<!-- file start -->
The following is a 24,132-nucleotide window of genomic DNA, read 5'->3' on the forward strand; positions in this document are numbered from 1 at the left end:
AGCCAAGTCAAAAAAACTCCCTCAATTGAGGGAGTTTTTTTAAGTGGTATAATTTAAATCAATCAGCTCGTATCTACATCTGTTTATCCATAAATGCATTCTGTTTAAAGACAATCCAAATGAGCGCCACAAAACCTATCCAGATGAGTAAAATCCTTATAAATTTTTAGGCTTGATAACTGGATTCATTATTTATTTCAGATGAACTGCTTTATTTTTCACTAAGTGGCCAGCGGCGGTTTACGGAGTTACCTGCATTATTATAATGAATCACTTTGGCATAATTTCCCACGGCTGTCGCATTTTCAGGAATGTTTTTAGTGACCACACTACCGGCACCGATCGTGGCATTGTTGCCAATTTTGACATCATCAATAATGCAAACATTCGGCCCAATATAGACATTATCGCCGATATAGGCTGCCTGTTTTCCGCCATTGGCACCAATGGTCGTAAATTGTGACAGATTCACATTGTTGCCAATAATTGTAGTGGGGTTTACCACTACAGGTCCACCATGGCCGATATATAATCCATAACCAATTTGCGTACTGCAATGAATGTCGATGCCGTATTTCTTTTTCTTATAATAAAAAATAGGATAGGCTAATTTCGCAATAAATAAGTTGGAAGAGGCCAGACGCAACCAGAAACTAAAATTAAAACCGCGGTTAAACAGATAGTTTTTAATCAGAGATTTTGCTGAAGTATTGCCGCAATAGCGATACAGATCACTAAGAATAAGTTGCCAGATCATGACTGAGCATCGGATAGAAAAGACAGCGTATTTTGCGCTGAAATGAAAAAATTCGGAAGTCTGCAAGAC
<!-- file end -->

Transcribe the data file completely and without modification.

The following is a 24,132-nucleotide window of genomic DNA, read 5'->3' on the forward strand; positions in this document are numbered from 1 at the left end:
AGCCAAGTCAAAAAAACTCCCTCAATTGAGGGAGTTTTTTTAAGTGGTATAATTTAAATCAATCAGCTCGTATCTACATCTGTTTATCCATAAATGCATTCTGTTTAAAGACAATCCAAATGAGCGCCACAAAACCTATCCAGATGAGTAAAATCCTTATAAATTTTTAGGCTTGATAACTGGATTCATTATTTATTTCAGATGAACTGCTTTATTTTTCACTAAGTGGCCAGCGGCGGTTTACGGAGTTACCTGCATTATTATAATGAATCACTTTGGCATAATTTCCCACGGCTGTCGCATTTTCAGGAATGTTTTTAGTGACCACACTACCGGCACCGATCGTGGCATTGTTGCCAATTTTGACATCATCAATAATGCAAACATTCGGCCCAATATAGACATTATCGCCGATATAGGCTGCCTGTTTTCCGCCATTGGCACCAATGGTCGTAAATTGTGACAGATTCACATTGTTGCCAATAATTGTAGTGGGGTTTACCACTACAGGTCCACCATGGCCGATATATAATCCATAACCAATTTGCGTACTGCAATGAATGTCGATGCCGTATTTCTTTTTCTTATAATAAAAAATAGGATAGGCTAATTTCGCAATAAATAAGTTGGAAGAGGCCAGACGCAACCAGAAACTAAAATTAAAACCGCGGTTAAACAGATAGTTTTTAATCAGAGATTTTGCTGAAGTATTGCCGCAATAGCGATACAGATCACTAAGAATAAGTTGCCAGATCATGACTGAGCATCGGATAGAAAAGACAGCGTATTTTGCGCTGAAATGAAAAAATTCGGAAGTCTGCAAGAC